US Supreme Court Photograph:( AFP )
In US elections 2020, both Donald Trump and Joe Biden are running neck-and-neck. Trump even declared his victory before the official count ended, while Joe Biden announced that he will emerge victorious after all the votes are counted, especially in battleground states that are still counting votes
US election 2020: In US elections 2020, both Donald Trump and Joe Biden are running neck-and-neck. Trump even declared his victory before the official count ended, while Joe Biden announced that he will emerge victorious after all the votes are counted, especially in battleground states that are still counting votes. | Live updates on US election
US election 2020: Trump wants Supreme Court to intervene
Trump recently claimed that his administration would involve the US Supreme Court in a bid to halt counting of votes, which according to the incumbent Republican president is causing election fraud in the country.
But many analysts have posited that the US SC may not be the final arbiter in this election.
With a fierce battle in key states of Michigan and Pennsylvania, Trump had claimed that the delay in counting increases the chances of fraud voting. This was the first time in history that so many Americans exercised their franchise, with many voting early, and others voting through mail-in ballots, which the Republicans have tried to invalidate multiple times.
Fraud is rare in US elections, and there is no evidence of any cheating happening due to mail-in voting. "This is a major fraud on our nation. We want the law to be used in a proper manner. So we'll be going to the US Supreme Court. We want all voting to stop”, Trump had announced.
Without divulging any details of what Trump administration intends to do in terms of litigation, Trump’s team is attempting to throw open a pending case which seeks to block mail-in ballots that are showing up late in the battleground state of Pennsylvania. In Michigan too, the Trump admin wants counting to stop.
US election 2020: Can the court do much?
Many analysts told Reuters that such objections to voting may not have a role to play in the final outcome.
An election law expert at the Ohio State University - Ned Foley believe that as opposed to the 2000 presidential race, a SC intervention will most probably will not end in the favour of Trump. In 2000, the Supreme Court announced George W Bush victorious after a recount of votes.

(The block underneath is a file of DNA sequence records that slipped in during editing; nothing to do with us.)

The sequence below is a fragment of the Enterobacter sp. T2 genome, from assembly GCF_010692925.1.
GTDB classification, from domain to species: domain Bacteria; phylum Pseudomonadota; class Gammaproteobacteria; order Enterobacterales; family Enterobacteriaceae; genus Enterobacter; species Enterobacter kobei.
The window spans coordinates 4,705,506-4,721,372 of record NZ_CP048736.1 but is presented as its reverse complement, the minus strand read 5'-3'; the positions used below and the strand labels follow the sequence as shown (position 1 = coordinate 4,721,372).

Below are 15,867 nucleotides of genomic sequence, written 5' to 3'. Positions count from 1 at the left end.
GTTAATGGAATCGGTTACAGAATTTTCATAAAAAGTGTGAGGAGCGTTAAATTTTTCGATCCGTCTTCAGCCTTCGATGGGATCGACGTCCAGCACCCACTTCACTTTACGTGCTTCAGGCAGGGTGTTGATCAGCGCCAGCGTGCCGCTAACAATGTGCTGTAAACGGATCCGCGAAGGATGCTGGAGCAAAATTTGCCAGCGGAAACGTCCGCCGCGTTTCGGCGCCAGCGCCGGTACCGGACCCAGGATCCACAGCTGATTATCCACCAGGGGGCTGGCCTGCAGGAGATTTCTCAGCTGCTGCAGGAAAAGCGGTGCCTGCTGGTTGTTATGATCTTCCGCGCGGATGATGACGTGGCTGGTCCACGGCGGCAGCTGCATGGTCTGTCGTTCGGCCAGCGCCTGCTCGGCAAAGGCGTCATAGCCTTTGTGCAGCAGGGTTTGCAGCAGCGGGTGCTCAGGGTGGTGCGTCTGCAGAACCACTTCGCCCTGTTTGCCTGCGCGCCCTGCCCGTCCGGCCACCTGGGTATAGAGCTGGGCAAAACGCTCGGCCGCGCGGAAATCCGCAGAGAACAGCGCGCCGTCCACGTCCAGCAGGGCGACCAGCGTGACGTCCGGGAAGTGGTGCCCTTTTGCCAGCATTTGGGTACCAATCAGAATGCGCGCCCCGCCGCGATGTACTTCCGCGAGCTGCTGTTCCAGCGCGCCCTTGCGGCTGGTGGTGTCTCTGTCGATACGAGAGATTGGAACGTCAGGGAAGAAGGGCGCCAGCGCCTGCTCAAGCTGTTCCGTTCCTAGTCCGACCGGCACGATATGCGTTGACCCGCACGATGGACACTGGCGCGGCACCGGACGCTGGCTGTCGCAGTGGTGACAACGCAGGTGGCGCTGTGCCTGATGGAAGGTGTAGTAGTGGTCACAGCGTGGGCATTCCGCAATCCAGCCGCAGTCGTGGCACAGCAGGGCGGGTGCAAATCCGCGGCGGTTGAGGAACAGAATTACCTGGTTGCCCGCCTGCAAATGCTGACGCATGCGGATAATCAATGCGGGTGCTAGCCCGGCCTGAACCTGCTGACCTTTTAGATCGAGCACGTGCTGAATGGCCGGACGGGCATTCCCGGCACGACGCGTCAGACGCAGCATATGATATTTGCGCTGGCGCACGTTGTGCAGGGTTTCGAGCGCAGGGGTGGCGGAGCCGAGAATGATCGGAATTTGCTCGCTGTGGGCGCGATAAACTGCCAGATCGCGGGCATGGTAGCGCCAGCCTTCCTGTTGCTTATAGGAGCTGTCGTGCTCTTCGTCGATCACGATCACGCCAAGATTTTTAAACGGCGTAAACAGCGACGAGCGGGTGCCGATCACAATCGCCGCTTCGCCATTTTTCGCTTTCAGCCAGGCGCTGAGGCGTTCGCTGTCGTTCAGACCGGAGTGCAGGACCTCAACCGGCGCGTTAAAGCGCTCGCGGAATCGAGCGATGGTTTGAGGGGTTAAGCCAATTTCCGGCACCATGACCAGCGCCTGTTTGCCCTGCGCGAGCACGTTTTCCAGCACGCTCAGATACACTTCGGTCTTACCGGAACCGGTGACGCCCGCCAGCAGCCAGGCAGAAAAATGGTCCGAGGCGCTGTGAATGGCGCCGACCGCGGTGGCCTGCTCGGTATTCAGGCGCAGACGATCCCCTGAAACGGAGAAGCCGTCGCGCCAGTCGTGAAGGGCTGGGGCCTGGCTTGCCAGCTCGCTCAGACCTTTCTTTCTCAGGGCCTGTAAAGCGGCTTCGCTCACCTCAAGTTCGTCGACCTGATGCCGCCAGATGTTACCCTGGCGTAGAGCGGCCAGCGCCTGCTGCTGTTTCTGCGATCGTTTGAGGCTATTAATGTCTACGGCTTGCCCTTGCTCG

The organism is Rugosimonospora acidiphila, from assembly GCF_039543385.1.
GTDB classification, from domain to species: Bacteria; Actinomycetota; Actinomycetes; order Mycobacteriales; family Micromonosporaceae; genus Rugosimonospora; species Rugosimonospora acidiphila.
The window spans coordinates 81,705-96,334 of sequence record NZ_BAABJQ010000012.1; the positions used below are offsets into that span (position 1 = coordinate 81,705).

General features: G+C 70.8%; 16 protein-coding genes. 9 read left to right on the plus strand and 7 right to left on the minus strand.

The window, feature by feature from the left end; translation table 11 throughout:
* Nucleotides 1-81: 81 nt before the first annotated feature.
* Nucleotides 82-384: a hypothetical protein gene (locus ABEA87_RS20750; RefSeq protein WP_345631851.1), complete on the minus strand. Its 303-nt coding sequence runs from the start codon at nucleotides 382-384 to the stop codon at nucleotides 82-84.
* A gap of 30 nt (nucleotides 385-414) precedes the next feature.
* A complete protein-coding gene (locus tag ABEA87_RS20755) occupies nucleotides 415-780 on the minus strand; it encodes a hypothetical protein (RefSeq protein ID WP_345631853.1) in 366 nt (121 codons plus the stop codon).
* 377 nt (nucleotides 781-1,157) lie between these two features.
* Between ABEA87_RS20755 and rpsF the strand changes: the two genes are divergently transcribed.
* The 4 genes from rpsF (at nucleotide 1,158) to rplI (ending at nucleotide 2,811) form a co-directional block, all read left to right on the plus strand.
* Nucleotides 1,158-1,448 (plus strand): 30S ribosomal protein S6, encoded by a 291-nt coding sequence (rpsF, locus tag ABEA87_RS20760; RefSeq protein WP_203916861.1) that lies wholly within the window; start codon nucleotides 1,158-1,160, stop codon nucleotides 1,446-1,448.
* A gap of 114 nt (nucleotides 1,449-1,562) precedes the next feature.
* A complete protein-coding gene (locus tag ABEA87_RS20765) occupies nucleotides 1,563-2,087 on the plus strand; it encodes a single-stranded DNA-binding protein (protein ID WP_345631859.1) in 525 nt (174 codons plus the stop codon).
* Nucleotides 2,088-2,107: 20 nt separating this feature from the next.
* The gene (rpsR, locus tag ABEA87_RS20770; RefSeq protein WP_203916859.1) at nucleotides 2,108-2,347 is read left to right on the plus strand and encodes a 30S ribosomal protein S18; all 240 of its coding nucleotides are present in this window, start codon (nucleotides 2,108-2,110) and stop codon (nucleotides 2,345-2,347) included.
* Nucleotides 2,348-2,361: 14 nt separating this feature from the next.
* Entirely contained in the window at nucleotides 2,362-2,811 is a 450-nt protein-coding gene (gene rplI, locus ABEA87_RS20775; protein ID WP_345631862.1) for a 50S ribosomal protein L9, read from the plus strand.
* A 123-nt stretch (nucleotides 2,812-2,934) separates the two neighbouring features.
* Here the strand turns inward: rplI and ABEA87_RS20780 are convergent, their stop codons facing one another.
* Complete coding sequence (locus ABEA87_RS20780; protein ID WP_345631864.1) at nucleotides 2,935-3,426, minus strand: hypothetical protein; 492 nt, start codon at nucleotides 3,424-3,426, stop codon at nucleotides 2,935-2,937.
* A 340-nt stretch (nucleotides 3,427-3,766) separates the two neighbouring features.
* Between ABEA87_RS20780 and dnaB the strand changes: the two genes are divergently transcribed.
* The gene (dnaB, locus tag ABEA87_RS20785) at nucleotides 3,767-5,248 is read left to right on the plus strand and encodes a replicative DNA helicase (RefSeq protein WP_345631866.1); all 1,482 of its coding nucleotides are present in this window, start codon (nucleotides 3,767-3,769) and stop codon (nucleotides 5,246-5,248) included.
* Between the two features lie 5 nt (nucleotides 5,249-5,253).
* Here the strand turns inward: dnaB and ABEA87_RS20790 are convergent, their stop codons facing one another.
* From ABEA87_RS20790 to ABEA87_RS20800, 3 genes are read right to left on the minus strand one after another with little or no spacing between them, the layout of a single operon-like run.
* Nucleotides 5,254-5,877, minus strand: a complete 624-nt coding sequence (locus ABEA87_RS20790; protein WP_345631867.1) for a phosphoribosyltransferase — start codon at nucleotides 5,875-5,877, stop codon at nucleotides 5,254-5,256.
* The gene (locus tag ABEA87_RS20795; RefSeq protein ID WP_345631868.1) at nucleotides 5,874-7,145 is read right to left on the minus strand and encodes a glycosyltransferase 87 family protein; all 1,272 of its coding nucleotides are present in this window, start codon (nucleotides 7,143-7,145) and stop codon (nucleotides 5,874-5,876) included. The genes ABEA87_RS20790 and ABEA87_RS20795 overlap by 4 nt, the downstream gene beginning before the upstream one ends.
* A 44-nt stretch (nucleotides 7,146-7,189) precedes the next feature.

"It’s extremely early on but at the moment it doesn’t seem apparent how this would end up where the US Supreme Court would be decisive," Foley told Reuters.
Given how close the race is, and with Trump’s ongoing threats, both Biden and Trump’s legal teams are ready to step up if the situation demands it.
"If we have to go through these legal challenges, that's not unprecedented," Trump’s attorney Jenna Ellis told Fox Business Network in an interview on Wednesday. “He wants to make sure that the election is not stolen”, Ellis added.
A Pennsylvania top court recently allowed votes arriving upto 3 days after Election Day to be counted in the final tally, much to Trump’s dismay, who wanted the results to be declared on the same day. Earlier, the SC had refused to fast-track a Republican appeal.
US election 2020: What if Pennsylvania case is opened?
Even if the court reopened the case, it may not play a major role in deciding the final vote in Pennsylvania.
David Boies, who represented Al Gore in 2000, told Reuters it is unlikely that the Trump campaign would succeed in a possible effort to halt the counting of votes coming in after November 3. "I think that it’s more posturing and hope than anything else," Boies said.
Boies also claimed that Pennsylvania’s outcome could be rendered irrelevant based on the outcome in Michigan and Wisconsin.
Legal experts also added how if Biden wins 270 electoral votes, he wouldn’t need to pursue a legal case in the state anyway.
"I think the Court would summarily turn away any effort by the President or his campaign to short-circuit the ordinary legal process," Steve Vladeck, a professor at the University of Texas at Austin School of Law, told Reuters.
"Even Bush v. Gore went through the Florida state courts first”, he added.